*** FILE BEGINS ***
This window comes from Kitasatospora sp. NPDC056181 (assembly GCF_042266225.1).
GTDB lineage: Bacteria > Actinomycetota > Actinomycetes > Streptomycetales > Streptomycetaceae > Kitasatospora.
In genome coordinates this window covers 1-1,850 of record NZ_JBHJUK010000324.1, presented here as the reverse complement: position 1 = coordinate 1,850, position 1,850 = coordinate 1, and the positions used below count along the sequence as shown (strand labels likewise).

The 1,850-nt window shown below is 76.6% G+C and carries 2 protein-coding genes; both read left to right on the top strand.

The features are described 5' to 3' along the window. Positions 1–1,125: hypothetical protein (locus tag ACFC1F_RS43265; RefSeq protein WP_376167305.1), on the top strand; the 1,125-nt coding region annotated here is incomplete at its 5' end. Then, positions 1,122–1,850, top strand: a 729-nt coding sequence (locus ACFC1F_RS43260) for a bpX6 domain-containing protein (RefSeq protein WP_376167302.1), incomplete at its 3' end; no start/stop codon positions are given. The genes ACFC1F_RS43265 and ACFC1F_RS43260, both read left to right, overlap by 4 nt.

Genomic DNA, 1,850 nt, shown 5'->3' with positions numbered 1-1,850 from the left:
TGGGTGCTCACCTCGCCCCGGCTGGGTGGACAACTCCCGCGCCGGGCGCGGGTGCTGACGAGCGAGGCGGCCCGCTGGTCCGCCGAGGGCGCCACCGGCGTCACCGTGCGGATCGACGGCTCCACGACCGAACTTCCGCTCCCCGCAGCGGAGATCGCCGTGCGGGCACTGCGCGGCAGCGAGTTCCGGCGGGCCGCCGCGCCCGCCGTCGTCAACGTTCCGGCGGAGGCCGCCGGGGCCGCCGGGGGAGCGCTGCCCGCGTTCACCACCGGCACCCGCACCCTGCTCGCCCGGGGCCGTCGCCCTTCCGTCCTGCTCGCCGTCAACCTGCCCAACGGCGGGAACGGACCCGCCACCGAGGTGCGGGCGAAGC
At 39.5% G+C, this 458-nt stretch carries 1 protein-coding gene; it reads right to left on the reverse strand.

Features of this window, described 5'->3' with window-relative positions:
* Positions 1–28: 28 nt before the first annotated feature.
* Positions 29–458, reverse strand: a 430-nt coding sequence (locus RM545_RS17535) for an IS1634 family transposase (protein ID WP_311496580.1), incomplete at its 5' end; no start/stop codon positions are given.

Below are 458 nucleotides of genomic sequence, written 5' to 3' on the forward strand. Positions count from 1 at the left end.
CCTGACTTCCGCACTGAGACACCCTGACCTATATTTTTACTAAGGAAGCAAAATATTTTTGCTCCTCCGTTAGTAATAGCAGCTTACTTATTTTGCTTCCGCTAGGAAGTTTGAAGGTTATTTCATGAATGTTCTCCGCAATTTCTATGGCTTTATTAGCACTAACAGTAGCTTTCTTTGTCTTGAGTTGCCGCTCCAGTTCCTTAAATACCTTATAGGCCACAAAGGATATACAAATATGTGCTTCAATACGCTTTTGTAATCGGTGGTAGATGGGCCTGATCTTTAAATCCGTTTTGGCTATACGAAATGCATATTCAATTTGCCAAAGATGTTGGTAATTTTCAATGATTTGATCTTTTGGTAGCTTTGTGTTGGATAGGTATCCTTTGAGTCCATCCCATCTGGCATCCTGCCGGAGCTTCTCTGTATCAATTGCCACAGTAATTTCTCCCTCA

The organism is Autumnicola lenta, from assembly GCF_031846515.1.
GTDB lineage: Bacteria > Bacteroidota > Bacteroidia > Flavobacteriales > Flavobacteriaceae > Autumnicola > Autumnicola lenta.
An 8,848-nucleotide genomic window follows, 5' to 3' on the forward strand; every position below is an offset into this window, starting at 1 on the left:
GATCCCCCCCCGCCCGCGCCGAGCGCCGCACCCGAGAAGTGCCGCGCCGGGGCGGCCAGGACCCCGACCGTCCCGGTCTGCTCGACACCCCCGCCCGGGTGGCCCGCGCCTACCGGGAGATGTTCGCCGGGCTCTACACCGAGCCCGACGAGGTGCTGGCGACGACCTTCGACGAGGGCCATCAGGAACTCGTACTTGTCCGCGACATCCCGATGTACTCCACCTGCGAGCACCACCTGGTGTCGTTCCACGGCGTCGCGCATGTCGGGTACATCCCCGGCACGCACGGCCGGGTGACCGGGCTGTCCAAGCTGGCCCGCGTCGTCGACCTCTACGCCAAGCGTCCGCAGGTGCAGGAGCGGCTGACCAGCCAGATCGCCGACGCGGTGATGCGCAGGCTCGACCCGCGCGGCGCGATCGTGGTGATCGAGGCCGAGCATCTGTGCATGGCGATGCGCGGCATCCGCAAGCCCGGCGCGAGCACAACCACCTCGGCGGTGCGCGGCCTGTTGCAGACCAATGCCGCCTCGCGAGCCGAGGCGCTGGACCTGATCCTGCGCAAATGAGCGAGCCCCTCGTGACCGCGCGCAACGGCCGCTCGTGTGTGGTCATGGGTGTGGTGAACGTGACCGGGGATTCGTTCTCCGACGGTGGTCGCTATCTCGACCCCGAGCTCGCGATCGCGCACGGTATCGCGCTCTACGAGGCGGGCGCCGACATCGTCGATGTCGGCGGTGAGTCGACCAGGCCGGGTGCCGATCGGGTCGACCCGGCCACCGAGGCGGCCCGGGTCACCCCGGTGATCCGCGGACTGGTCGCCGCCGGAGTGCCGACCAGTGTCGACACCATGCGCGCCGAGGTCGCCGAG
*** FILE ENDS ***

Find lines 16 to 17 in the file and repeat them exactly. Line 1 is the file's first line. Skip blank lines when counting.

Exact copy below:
An 8,848-nucleotide genomic window follows, 5' to 3' on the forward strand; every position below is an offset into this window, starting at 1 on the left:
GATCCCCCCCCGCCCGCGCCGAGCGCCGCACCCGAGAAGTGCCGCGCCGGGGCGGCCAGGACCCCGACCGTCCCGGTCTGCTCGACACCCCCGCCCGGGTGGCCCGCGCCTACCGGGAGATGTTCGCCGGGCTCTACACCGAGCCCGACGAGGTGCTGGCGACGACCTTCGACGAGGGCCATCAGGAACTCGTACTTGTCCGCGACATCCCGATGTACTCCACCTGCGAGCACCACCTGGTGTCGTTCCACGGCGTCGCGCATGTCGGGTACATCCCCGGCACGCACGGCCGGGTGACCGGGCTGTCCAAGCTGGCCCGCGTCGTCGACCTCTACGCCAAGCGTCCGCAGGTGCAGGAGCGGCTGACCAGCCAGATCGCCGACGCGGTGATGCGCAGGCTCGACCCGCGCGGCGCGATCGTGGTGATCGAGGCCGAGCATCTGTGCATGGCGATGCGCGGCATCCGCAAGCCCGGCGCGAGCACAACCACCTCGGCGGTGCGCGGCCTGTTGCAGACCAATGCCGCCTCGCGAGCCGAGGCGCTGGACCTGATCCTGCGCAAATGAGCGAGCCCCTCGTGACCGCGCGCAACGGCCGCTCGTGTGTGGTCATGGGTGTGGTGAACGTGACCGGGGATTCGTTCTCCGACGGTGGTCGCTATCTCGACCCCGAGCTCGCGATCGCGCACGGTATCGCGCTCTACGAGGCGGGCGCCGACATCGTCGATGTCGGCGGTGAGTCGACCAGGCCGGGTGCCGATCGGGTCGACCCGGCCACCGAGGCGGCCCGGGTCACCCCGGTGATCCGCGGACTGGTCGCCGCCGGAGTGCCGACCAGTGTCGACACCATGCGCGCCGAGGTCGCCGAG